Benjamin Waidhofer

Benjamin Waidhofer successfully quashes £4.3 million confiscation order

In R (on the application of Bahbahani) v Ealing Magistrates Court [2019] EWHC 1385 (Admin), [2019] 3 WLR 901, [2020] 1 Cr App R 2, Benjamin Waidhofer, led by Louis Mably QC and instructed by Fadi Daoud on behalf of Lawrence & Co CDS LLP successfully quashed (1) convictions dating back to 2014; and (2) a confiscation order made in 2017 to a value in excess of £4.3million on the basis that criminal proceedings at the Ealing Magistrates’ Court had been a nullity.

The claim was brought on the basis that the man who entered pleas of ‘not guilty’ was not in fact Mr Bahbahani, but a man impersonating him.  That imposter consented to summary trial in the name of Mr Bahbahni and gave evidence purporting to be the Mr Bahbahani at Ealing Magistrates’ Court.  The trial process ended with findings of guilt and the case was committed for sentence to the Crown Court for the purposes of confiscation proceedings.

An application was made by Mr Bahbahani’s previous legal team for proceedings in the Crown Court to be stayed as an abuse of process.  That application was unsuccessful and, following the imposition of sentence including a confiscation order in excess of £4.3 million, Mr Bahbahani’s previous legal team subsequently appealed against conviction and sentence to the Court of Appeal (Criminal Division) [2018] EWCA Crim 95, [2018] 1 Cr App R 29, seeking to quash the convictions at Ealing Magistrates’ Court (together with the sentences that flowed from them) and obtain a writ of venire de novo.  The application for permission to appeal against conviction and sentence was refused on the basis that the power to issue a writ of venire de novo was confined to trials in the Crown Court and that the Court of Appeal had no power to quash convictions at the magistrates’ court.

In the Judicial Review proceedings, permission to proceed was initially refused on the papers but Benjamin Waidhofer obtained permission to apply at a renewed oral hearing before Supperstone J. on three of the four grounds advanced in writing.

In R (on the application of Bahbahani) v Ealing Magistrates Court [2019] EWHC 1385 (Admin), [2019] 3 WLR 901, [2020] 1 Cr App R 2, the Divisional Court confirmed that compliance with sections 17A and 20 of the Magistrates’ Courts Act 1980 is a precondition of a magistrates’ court having jurisdiction to try an either-way offence.  In other words, a defendant in criminal proceedings must be in court when the plea before venue and mode of trial is determined.  As a result, the Divisional Court explained that Ealing Magistrates’ Court had no jurisdiction to embark upon a summary trial or to either convict the claimant or commit him for sentence.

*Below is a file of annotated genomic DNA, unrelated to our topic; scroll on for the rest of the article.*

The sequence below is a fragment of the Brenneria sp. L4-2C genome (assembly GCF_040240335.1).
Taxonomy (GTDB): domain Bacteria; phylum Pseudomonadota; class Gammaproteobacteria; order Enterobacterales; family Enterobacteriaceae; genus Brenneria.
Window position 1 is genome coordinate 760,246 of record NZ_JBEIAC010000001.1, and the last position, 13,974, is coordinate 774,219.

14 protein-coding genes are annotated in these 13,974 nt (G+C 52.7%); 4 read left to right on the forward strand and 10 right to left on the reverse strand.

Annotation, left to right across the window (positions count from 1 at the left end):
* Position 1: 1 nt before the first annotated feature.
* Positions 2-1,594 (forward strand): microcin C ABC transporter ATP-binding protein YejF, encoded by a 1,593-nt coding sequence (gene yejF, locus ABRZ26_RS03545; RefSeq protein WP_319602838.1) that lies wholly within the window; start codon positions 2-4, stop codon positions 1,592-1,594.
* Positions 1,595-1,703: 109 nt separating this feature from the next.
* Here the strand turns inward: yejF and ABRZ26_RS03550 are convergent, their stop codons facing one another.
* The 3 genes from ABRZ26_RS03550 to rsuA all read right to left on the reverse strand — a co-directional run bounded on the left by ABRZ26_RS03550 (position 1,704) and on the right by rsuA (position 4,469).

In addition to questions of jurisdiction, the Divisional Court held that on the facts on the case, the claimant had been denied the right to a fair trial therefore as a matter of discretion the conviction against him should be quashed.

The Divisional Court further quashed all decisions of the Crown Court.

In considering the question of costs, the Divisional Court provided decisive guidance on the proper approach to determining costs in judicial review proceedings arising from criminal proceedings.  The Divisional Court made it clear that costs incurred in the course of Judicial Review of criminal proceedings at the magistrates’ court will, unless ‘exceptional’, be assessed in accordance with the Prosecution of Offences Act 1985.  That Act, following its amendment by the Legal Aid, Sentencing and Punishment of Offenders Act 2012, significantly limits legal costs which can be recouped.  In future, practitioners may want to carefully consider the guidance provided by the Divisional Court carefully before advising clients to bring Judicial Review proceedings of decisions of the magistrates’ court.